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University of Washington Medical Center, 1959 NE Pacific St. Box 356560, Seattle, WA, 98195. Telephone: (206) 221-8385. abauer1/at/uw.edu (PRESENT)
The impact of language proficiency as a potential contributor to ethnic disparities in mental health care has received less attention than other factors. Data from the National Latino and Asian American Study were examined to assess the impact of limited English proficiency (LEP) on access to and quality of mental health care for community-dwelling Latino and Asian Americans with mental disorders.
English-proficient (EP) and LEP individuals with mental disorders were compared on lifetime use of healthcare services for a mental disorder, duration of untreated disorders, receipt of minimally adequate care, and barriers to treatment (e.g. lack of identification of need for treatment, language barriers, and embarrassment or discomfort related to treatment).
Compared to EP individuals, LEP individuals with mental disorders were significantly less likely to identify a need for mental health services, experience longer duration of untreated disorders, and use fewer healthcare services for mental disorders, particularly specialty mental health care. Receipt of minimally adequate care did not differ significantly by language proficiency. Embarrassment and discomfort were not more common among LEP individuals. Perceived need for treatment predicted lifetime mental healthcare use, whereas embarrassment and discomfort did not.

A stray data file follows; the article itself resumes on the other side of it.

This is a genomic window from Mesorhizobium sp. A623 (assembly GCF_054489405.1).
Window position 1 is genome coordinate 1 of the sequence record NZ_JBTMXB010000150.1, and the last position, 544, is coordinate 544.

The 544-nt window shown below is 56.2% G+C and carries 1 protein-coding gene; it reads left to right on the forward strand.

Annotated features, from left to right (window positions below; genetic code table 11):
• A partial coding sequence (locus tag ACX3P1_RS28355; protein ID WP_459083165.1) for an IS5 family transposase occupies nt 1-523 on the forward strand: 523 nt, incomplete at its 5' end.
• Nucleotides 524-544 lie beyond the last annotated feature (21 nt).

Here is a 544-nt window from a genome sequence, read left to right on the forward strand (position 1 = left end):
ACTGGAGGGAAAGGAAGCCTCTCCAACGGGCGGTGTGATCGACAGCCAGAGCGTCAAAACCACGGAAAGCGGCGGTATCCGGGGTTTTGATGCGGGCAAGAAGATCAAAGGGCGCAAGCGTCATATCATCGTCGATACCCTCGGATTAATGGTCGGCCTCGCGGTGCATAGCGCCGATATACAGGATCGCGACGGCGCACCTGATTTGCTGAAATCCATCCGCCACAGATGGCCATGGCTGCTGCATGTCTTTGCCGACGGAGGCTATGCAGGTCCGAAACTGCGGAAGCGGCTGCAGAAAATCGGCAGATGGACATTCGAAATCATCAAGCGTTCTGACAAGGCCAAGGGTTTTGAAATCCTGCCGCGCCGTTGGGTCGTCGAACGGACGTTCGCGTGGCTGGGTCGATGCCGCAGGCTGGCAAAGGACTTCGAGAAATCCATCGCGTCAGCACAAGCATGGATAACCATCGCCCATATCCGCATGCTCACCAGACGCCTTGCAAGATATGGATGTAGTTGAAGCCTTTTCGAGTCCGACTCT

Among Latino and Asian Americans with mental disorders, LEP contributes to disparities in access to care and longer duration of untreated disorders. Potential disparities in quality of care were difficult to detect in the context of low overall rates of mental healthcare use and quality of care among both LEP and EP individuals.
Individuals with limited English proficiency (LEP) are a rapidly growing segment of the United States population. 1, 2 Language proficiency influences access to medical services and may contribute to health outcome disparities. 3–6 Ethnic minorities are less likely to be treated for mental disorders or receive guideline-concordant care, 7, 8 and foreign-born minorities use fewer mental health services than their US-born counterparts. 9–11 However, the potential role of language proficiency as a contributor to these patterns is not well-characterized.
In California, fewer LEP than English-proficient (EP) individuals used outpatient mental health services in the past year despite being equally likely to perceive a need. 12 Data from the National Latino and Asian American Study (NLAAS) 10, 11 similarly revealed that among Latinos, LEP was associated with lower use of any past-year services or specialty care. However, differences related to language were not significant for use of medical services for mental disorders, among Latinos with current mental disorders, or among Asian Americans. 10, 11 Studies addressing quality of care have demonstrated favorable patterns of service use among LEP individuals including greater entry to care through outpatient settings, 13, 14 with higher treatment intensity in clinics with language services. 13 However, these studies did not address lifetime service use, the length of time untreated, receipt of minimally adequate care, or barriers to treatment. Studies focusing on select geographic area 12–14 are not nationally representative, whereas studies focusing on current service use, 10, 11 specialty service use, 12–14 or severely mentally ill patients 13, 14 provide an incomplete characterization of healthcare utilization for mental disorders. Moreover, some studies utilized administrative records of language preference for care which is not equivalent to self-reported English proficiency 13, 14 or have not assessed the presence of a mental disorder, which impacts need for treatment. 12